McDavid wasn’t the only player to take home some hardware on Monday evening. Here are the rest of the NHL Award winners:
Vezina Trophy: Linus Ullmark (Boston Bruins) The Boston Bruins had the best regular season in NHL history as they amassed 135 points. Goaltender Linus Ullmark was a big reason why and received some validation when he won the Vezina Trophy as the NHL’s top goaltender.
Ullmark topped Connor Hellebuyck of the Winnipeg Jets and Ilya Sorokin of the New York Islanders to win the prestigious award.
Ullmark became the fifth goaltender in Bruins history to win the Vezina Trophy and the first since 2014 when Tuukka Rask earned the honor. Pete Peeters became the first Bruins goaltender to win the award in 1983 while Tim Thomas earned the honor in both 2009 and 2011.
Ullmark had a phenomenal regular season as he tied the Bruins’ single-season wins record (40) while also posting a league-leading 1.89 goals-against-average and .938 save percentage in 49 games (48 starts). The 29-year-old also had a pair of shutouts throughout the year as he helped lead the Bruins to an NHL record 135 points alongside fellow goaltender Jeremy Swayman.
Norris Trophy: Erik Karlsson (San Jose Sharks) Erik Karlsson became just the second player in San Jose Sharks history to win the Norris Trophy as the league’s top defenseman. Karlsson won the award over Adam Fox of the New York Rangers and Cale Makar of the Colorado Avalanche.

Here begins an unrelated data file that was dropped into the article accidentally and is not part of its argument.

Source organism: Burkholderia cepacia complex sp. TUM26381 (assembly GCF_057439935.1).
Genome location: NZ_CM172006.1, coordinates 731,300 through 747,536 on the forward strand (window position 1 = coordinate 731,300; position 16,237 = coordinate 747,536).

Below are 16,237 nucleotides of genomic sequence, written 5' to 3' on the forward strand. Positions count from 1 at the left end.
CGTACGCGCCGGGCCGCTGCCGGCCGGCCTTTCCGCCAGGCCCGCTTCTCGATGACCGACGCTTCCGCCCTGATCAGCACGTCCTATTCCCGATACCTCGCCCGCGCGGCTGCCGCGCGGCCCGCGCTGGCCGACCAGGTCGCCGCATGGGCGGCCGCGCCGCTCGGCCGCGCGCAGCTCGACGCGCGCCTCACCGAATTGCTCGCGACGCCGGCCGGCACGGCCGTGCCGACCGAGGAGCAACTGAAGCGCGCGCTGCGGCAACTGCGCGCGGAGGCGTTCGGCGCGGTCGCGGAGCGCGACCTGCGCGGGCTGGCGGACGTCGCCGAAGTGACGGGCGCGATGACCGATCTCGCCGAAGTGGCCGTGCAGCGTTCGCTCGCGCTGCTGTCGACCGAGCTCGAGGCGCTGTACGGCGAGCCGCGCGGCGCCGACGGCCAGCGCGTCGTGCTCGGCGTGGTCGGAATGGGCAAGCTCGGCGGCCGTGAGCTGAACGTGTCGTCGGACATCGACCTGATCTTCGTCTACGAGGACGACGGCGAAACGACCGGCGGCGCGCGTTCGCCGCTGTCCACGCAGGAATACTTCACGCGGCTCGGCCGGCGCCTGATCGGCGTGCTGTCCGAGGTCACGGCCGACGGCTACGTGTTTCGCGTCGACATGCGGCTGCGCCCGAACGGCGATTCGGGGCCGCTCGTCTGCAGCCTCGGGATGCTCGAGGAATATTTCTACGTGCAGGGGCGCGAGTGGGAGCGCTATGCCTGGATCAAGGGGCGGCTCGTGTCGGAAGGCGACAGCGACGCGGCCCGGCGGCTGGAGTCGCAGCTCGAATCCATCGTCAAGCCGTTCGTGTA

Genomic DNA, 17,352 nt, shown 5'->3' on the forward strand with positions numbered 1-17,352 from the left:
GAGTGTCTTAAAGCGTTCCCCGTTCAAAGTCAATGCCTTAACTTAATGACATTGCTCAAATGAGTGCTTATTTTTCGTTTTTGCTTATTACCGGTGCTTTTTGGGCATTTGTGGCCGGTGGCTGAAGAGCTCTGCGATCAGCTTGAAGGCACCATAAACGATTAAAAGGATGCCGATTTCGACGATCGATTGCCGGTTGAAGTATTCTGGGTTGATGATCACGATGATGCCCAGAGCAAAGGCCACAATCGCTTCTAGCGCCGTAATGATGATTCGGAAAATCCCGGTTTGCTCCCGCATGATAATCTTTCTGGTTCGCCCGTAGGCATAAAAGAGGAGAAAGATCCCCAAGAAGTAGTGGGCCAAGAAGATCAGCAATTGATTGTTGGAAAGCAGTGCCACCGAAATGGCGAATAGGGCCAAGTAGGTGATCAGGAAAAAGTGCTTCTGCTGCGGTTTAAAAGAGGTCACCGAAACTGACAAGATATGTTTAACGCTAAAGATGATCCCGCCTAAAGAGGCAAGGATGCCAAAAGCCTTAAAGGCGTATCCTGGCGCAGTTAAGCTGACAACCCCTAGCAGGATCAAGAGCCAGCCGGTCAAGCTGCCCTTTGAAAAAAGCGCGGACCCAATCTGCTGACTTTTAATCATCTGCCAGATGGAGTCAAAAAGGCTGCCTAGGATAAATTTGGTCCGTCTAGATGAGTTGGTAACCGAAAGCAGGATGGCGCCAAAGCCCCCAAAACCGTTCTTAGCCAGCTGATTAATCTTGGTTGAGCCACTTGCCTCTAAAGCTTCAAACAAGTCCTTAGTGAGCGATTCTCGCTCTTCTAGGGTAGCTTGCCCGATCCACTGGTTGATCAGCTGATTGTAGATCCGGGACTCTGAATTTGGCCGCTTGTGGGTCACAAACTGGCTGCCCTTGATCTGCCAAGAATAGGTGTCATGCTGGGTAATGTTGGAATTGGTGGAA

Karlsson joins Brent Burns (2016-17) as the only two players in Sharks history to win the Norris Trophy.
Karlsson became the first defenseman to top the 100-point mark in a season since former Rangers blue-liner Brian Leetch reached that plateau with 102 points during the 1991-92 campaign. The Sharks defenseman finished the 2022-23 season with 101 points (25 goals & 76 assists) in 82 games.
In addition, Karlsson’s 76 assists were tied for third in the league behind only Connor McDavid (89) and Tampa Bay Lightning star Nikita Kucherov (83). He accomplished that while playing for a Sharks team that earned the fourth-fewest points (60) in the NHL.
Calder Trophy: Matty Beniers (Seattle Kraken) Matty Beniers has become the first player in Seattle Kraken history to earn some major hardware. Beniers won the Calder Trophy as the NHL’s top rookie on Monday as he earned the honor over Buffalo Sabres defenseman and former University of Michigan teammate Owen Power and Edmonton Oilers goaltender Stuart Skinner.
Beniers finished the regular season with 57 points (24 goals & 33 assists), which was fourth on the team. The 2021 No. 2 pick led all NHL rookies in the point department as he edged out Arizona Coyotes forward Mason Matias Maccelli (49) and Anaheim Ducks forward Mason MacTavish (43) for the league lead.
Selke Trophy: Patrice Bergeron (Boston Bruins) For the second consecutive season, Boston Bruins center Patrice Bergeron has won the Selke Trophy as the league’s top defensive forward. Bergeron beat out New Jersey Devils forward Nico Hischier and Toronto Maple Leafs forward Mitch Marner for the honor.